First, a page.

Our results indicate that the spatial arrangement of cells characteristic of the spiral cleavage arises mainly due to the combination of an A-V polarization of cell division, Sachs' rule, cortical rotation and adhesion. Cortical rotation is important in the third division, but not later on, to produce a coherent twist or rotation of all micromeres with respect to the macromeres.
Our modelling of realistic bio-mechanics and rules in the context of 3D blastulae has allowed us to discard other rules and cell processes that have been suggested to be responsible for spiral cleavage (Meshcheryakov, 1978; Takahashi and Shimizu, 1997; Aw and Levin, 2009). Nevertheless, these other cell processes may be involved in other non-spiralian cleavage patterns. For example, Cnidarian-like cleavage patterns appear in our model when the direction of cell divisions is mainly determined by Hertwig's rule, and Ctenophora-like patterns arise when the direction of cell division is jointly determined by an A-V gradient and by the cell-contact rule (see Fig. 2B,C). However, whether these processes are involved, or not, in the generation of these and other non-spiralian patterns should be addressed by a specific study in the future (which could be also carried out using SpiralMaker).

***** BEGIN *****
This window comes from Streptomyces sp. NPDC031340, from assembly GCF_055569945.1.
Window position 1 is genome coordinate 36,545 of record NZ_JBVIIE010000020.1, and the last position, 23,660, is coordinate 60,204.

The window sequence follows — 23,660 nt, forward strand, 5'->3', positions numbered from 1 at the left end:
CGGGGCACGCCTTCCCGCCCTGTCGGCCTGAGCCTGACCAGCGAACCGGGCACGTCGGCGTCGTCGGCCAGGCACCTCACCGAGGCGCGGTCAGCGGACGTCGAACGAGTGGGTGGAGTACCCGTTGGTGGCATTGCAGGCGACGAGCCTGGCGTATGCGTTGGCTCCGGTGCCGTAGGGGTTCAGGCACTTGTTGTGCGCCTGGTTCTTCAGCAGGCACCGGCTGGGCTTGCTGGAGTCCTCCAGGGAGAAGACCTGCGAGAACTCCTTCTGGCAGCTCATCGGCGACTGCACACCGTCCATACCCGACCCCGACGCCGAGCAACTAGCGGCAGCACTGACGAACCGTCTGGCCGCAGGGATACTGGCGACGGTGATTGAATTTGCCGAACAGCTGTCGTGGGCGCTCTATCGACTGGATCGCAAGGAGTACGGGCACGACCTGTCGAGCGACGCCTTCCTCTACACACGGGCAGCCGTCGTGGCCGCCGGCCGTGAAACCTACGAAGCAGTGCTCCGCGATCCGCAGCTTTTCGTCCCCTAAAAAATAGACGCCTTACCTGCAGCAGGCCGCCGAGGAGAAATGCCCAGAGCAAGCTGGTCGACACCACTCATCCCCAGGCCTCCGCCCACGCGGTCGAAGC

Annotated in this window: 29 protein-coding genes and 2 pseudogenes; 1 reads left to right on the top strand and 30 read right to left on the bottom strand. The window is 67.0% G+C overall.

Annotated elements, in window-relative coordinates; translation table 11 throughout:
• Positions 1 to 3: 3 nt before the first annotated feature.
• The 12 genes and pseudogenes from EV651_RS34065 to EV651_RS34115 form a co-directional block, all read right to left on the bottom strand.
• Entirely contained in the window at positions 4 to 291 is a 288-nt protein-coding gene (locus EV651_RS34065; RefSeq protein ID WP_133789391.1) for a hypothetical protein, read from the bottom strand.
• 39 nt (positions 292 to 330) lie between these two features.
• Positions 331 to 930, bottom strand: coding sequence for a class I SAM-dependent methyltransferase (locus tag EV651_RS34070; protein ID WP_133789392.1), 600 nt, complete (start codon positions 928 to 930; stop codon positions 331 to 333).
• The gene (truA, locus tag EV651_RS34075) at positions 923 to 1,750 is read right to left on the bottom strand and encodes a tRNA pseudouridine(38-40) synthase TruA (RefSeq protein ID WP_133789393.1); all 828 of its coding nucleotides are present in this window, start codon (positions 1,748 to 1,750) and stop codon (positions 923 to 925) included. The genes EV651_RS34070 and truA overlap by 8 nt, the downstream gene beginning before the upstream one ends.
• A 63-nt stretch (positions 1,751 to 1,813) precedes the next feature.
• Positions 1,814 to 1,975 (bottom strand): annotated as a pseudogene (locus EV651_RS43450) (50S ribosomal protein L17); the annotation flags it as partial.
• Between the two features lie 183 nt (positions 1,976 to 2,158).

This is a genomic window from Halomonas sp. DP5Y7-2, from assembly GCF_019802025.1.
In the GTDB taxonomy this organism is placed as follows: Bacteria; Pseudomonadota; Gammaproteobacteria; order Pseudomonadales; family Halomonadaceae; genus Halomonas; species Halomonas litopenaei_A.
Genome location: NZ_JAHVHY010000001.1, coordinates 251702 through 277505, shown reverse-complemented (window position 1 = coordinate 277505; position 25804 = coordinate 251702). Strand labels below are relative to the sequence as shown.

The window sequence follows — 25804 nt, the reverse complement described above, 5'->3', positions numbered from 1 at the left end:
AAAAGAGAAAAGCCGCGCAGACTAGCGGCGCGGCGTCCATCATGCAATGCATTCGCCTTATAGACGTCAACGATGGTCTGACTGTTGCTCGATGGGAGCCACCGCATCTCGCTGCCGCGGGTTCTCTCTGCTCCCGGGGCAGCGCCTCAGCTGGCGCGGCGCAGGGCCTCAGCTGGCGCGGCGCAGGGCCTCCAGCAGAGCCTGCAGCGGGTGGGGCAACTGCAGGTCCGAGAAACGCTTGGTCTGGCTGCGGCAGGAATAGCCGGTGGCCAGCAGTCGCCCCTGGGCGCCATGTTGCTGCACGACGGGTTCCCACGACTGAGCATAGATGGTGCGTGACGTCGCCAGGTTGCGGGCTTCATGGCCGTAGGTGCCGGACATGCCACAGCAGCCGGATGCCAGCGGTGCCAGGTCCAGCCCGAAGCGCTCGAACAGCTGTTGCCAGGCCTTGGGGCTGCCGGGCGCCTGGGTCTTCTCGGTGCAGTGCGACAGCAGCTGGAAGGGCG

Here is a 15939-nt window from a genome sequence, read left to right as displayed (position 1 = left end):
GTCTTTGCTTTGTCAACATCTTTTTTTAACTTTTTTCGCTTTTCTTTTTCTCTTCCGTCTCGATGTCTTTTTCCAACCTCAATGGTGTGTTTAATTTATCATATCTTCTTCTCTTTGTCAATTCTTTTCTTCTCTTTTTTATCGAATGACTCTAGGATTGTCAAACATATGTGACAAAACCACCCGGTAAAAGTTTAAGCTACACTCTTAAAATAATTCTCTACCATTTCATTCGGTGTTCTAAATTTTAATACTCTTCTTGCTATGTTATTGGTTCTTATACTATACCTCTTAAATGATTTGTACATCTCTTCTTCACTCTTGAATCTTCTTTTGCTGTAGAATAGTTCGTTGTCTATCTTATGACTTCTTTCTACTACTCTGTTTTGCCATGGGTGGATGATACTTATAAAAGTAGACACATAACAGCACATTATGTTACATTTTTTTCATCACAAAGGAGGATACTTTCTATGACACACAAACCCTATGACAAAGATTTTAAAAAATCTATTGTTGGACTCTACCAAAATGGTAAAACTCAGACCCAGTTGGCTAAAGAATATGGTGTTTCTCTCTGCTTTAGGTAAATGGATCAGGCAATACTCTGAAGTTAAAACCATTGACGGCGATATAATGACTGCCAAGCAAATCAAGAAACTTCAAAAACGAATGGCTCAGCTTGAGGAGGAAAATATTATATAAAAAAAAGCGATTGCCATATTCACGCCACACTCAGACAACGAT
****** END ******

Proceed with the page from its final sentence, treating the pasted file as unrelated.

Concerning the evolutionary transitions between these spiral and non-spiral patterns, our work provides two new insights. On the one hand, the spiral pattern is accessible from different points of the space of developmental parameters. This may explain why some non-spiralian taxa [e.g. some crustaceans (Nielsen, 1994)] exhibit spiral-like patterns during their early cleavage stages (they have arrived at a similar combination of cell processes via different evolutionary trajectories). On the other hand, the spiral pattern will be lost (as has happened many times in the evolution of Spiralia) whenever one of the cell processes and rules involved does not hold.